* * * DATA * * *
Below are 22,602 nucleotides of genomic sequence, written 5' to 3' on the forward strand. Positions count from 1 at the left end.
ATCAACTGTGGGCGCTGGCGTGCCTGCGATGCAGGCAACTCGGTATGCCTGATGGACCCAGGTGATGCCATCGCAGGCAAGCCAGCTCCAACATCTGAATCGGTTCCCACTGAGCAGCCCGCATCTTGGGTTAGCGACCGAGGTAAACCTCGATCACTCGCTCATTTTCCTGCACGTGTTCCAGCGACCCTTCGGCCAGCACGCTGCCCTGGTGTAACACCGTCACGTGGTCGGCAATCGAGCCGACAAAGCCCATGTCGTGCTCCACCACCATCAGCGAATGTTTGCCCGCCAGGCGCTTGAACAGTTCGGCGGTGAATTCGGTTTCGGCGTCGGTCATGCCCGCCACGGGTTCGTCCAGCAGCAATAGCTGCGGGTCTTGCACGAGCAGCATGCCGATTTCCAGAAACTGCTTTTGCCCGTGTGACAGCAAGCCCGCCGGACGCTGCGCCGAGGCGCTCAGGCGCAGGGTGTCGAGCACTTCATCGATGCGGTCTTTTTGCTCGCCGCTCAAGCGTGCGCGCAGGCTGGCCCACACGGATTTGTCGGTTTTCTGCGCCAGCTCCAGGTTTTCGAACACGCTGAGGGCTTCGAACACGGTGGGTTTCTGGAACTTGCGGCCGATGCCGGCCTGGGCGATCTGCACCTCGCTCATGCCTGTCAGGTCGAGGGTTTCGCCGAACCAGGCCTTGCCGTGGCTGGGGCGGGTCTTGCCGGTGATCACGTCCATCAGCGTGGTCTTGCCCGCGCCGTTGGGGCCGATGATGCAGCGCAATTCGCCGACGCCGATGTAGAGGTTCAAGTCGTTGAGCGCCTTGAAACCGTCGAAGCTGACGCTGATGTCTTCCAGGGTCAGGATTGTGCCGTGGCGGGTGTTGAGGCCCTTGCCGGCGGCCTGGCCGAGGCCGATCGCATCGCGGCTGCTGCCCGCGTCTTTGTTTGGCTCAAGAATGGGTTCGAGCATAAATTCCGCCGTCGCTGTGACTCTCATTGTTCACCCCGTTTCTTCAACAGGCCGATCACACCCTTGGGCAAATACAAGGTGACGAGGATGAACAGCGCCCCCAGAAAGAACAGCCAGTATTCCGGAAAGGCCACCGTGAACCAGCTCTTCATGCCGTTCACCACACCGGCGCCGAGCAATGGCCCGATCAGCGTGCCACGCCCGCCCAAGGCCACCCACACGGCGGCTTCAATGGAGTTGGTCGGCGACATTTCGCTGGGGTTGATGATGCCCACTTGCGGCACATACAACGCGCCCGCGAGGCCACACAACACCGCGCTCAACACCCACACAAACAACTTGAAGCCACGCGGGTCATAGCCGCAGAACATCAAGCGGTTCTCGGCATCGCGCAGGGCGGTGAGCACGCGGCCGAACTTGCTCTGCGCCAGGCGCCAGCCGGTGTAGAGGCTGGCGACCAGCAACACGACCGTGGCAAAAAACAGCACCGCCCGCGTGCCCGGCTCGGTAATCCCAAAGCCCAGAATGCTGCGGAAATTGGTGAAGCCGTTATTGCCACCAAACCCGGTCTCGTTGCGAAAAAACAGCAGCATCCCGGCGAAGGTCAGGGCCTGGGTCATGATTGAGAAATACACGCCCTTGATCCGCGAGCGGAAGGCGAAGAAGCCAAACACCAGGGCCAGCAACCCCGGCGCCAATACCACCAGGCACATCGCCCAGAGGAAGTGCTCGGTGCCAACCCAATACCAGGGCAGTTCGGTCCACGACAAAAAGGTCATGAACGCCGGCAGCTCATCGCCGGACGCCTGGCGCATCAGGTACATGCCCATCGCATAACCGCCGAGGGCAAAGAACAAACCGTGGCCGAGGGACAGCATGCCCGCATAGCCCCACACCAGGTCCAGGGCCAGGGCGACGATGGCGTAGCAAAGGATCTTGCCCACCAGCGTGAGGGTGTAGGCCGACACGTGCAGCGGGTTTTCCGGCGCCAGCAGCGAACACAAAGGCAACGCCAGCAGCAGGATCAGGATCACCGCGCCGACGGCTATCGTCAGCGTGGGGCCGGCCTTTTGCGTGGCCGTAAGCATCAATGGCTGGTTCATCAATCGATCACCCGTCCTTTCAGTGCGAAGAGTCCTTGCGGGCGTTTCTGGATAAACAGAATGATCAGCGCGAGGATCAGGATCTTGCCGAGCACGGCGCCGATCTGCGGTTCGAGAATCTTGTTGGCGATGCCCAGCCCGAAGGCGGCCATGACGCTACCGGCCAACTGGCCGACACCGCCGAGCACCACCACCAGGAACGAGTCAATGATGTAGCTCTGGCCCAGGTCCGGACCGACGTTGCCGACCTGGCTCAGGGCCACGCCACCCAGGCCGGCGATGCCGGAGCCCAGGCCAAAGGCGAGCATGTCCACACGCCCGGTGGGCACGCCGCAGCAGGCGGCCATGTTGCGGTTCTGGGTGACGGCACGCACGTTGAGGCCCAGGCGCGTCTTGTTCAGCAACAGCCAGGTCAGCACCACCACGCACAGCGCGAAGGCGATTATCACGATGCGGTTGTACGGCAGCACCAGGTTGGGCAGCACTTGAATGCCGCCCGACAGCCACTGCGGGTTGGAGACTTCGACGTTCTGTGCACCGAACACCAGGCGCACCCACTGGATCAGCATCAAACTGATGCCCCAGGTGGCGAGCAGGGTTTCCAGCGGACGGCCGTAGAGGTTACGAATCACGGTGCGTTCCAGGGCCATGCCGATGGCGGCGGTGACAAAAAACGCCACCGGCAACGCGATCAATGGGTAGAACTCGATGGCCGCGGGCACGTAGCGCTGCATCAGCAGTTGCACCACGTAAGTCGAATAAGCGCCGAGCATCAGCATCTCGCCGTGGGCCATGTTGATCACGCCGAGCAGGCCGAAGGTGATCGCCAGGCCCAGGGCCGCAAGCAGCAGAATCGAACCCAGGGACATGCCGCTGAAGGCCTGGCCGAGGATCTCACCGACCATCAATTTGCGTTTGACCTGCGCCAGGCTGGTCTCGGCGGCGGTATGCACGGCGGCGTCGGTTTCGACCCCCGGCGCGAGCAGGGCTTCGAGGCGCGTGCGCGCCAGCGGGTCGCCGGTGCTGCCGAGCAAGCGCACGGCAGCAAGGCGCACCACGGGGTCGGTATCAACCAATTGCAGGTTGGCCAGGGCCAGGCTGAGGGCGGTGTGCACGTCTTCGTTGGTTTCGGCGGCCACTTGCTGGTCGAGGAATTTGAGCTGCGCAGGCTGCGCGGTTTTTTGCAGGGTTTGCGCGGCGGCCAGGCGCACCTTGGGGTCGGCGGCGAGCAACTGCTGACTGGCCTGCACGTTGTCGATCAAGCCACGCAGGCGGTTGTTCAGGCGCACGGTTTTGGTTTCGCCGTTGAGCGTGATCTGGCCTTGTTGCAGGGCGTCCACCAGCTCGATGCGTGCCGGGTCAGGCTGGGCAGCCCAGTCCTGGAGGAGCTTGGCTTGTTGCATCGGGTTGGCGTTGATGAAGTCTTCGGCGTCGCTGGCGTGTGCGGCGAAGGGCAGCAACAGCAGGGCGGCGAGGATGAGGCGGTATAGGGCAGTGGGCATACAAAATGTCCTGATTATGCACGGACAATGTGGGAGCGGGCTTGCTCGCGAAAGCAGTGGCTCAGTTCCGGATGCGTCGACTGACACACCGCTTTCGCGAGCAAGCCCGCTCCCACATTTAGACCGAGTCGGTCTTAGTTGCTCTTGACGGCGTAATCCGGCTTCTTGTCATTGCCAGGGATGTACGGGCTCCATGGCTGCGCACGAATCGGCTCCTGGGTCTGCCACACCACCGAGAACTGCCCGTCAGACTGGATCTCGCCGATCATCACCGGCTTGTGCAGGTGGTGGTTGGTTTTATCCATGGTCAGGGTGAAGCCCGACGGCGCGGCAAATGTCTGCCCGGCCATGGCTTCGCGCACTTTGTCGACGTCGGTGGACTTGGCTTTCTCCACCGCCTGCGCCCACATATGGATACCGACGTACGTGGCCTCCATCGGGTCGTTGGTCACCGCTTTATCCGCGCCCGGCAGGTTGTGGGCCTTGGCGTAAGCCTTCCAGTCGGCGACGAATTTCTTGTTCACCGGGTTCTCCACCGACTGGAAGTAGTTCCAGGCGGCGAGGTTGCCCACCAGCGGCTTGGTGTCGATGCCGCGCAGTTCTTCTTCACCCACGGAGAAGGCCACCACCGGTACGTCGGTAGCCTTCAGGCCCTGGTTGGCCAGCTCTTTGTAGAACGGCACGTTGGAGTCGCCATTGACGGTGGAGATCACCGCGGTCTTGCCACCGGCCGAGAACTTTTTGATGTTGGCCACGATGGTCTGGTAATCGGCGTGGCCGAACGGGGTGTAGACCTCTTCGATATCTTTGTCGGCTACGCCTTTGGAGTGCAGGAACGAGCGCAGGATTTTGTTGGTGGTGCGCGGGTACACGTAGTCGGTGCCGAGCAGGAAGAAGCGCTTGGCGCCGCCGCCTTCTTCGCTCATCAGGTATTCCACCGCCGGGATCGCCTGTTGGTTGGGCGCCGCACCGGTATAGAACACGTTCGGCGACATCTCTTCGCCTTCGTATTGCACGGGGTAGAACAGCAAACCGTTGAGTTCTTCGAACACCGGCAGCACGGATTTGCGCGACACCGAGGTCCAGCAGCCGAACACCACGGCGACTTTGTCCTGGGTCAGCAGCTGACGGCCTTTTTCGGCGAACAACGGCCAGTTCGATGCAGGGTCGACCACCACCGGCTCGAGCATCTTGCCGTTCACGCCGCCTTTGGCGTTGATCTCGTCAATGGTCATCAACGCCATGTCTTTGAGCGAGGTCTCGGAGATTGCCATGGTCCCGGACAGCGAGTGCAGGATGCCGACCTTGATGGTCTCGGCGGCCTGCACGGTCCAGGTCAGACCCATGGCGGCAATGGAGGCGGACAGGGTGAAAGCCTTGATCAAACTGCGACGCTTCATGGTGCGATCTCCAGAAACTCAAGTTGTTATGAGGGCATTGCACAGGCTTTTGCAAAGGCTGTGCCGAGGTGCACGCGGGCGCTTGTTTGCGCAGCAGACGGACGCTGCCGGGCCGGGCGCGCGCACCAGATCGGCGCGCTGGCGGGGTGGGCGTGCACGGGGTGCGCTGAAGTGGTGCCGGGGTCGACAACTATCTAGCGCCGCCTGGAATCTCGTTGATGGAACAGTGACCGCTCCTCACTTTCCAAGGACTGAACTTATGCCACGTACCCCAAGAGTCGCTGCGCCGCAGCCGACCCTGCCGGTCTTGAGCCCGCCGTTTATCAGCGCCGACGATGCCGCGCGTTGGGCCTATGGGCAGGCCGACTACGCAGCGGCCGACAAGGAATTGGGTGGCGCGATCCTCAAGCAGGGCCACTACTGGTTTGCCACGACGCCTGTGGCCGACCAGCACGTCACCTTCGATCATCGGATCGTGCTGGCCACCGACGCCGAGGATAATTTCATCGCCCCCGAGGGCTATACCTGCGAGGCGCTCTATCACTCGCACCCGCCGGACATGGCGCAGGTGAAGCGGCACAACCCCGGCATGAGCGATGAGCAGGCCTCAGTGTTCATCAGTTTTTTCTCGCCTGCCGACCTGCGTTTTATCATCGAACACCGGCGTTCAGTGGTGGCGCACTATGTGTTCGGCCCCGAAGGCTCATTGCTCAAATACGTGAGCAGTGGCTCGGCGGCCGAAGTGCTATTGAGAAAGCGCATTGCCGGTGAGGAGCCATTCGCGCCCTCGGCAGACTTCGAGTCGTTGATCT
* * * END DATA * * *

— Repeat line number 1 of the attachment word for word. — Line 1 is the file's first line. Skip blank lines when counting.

Below are 22,602 nucleotides of genomic sequence, written 5' to 3' on the forward strand. Positions count from 1 at the left end.